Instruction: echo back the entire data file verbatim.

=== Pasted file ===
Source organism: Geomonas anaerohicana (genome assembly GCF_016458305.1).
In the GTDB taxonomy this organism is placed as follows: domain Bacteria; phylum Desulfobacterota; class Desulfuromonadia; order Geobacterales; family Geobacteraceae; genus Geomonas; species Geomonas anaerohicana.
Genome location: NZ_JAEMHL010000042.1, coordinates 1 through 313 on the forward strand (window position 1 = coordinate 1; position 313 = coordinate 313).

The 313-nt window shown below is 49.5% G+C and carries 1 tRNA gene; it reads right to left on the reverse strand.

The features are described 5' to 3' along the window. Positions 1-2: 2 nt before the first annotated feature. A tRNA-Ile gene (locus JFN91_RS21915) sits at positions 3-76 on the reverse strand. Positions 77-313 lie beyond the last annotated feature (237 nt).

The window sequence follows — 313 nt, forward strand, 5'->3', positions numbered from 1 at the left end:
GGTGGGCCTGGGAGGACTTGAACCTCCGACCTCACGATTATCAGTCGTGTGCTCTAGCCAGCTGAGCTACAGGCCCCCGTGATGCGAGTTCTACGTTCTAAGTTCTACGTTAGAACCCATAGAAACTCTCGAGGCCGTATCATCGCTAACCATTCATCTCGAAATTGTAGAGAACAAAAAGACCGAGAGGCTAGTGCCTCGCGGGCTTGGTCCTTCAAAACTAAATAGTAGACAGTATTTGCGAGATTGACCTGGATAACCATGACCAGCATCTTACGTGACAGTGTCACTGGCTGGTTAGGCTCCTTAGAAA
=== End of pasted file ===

Source organism: Geomonas anaerohicana (genome assembly GCF_016458305.1).
In the GTDB taxonomy this organism is placed as follows: domain Bacteria; phylum Desulfobacterota; class Desulfuromonadia; order Geobacterales; family Geobacteraceae; genus Geomonas; species Geomonas anaerohicana.
Genome location: NZ_JAEMHL010000042.1, coordinates 1 through 313 on the forward strand (window position 1 = coordinate 1; position 313 = coordinate 313).

The 313-nt window shown below is 49.5% G+C and carries 1 tRNA gene; it reads right to left on the reverse strand.

The features are described 5' to 3' along the window. Positions 1-2: 2 nt before the first annotated feature. A tRNA-Ile gene (locus JFN91_RS21915) sits at positions 3-76 on the reverse strand. Positions 77-313 lie beyond the last annotated feature (237 nt).

The window sequence follows — 313 nt, forward strand, 5'->3', positions numbered from 1 at the left end:
GGTGGGCCTGGGAGGACTTGAACCTCCGACCTCACGATTATCAGTCGTGTGCTCTAGCCAGCTGAGCTACAGGCCCCCGTGATGCGAGTTCTACGTTCTAAGTTCTACGTTAGAACCCATAGAAACTCTCGAGGCCGTATCATCGCTAACCATTCATCTCGAAATTGTAGAGAACAAAAAGACCGAGAGGCTAGTGCCTCGCGGGCTTGGTCCTTCAAAACTAAATAGTAGACAGTATTTGCGAGATTGACCTGGATAACCATGACCAGCATCTTACGTGACAGTGTCACTGGCTGGTTAGGCTCCTTAGAAA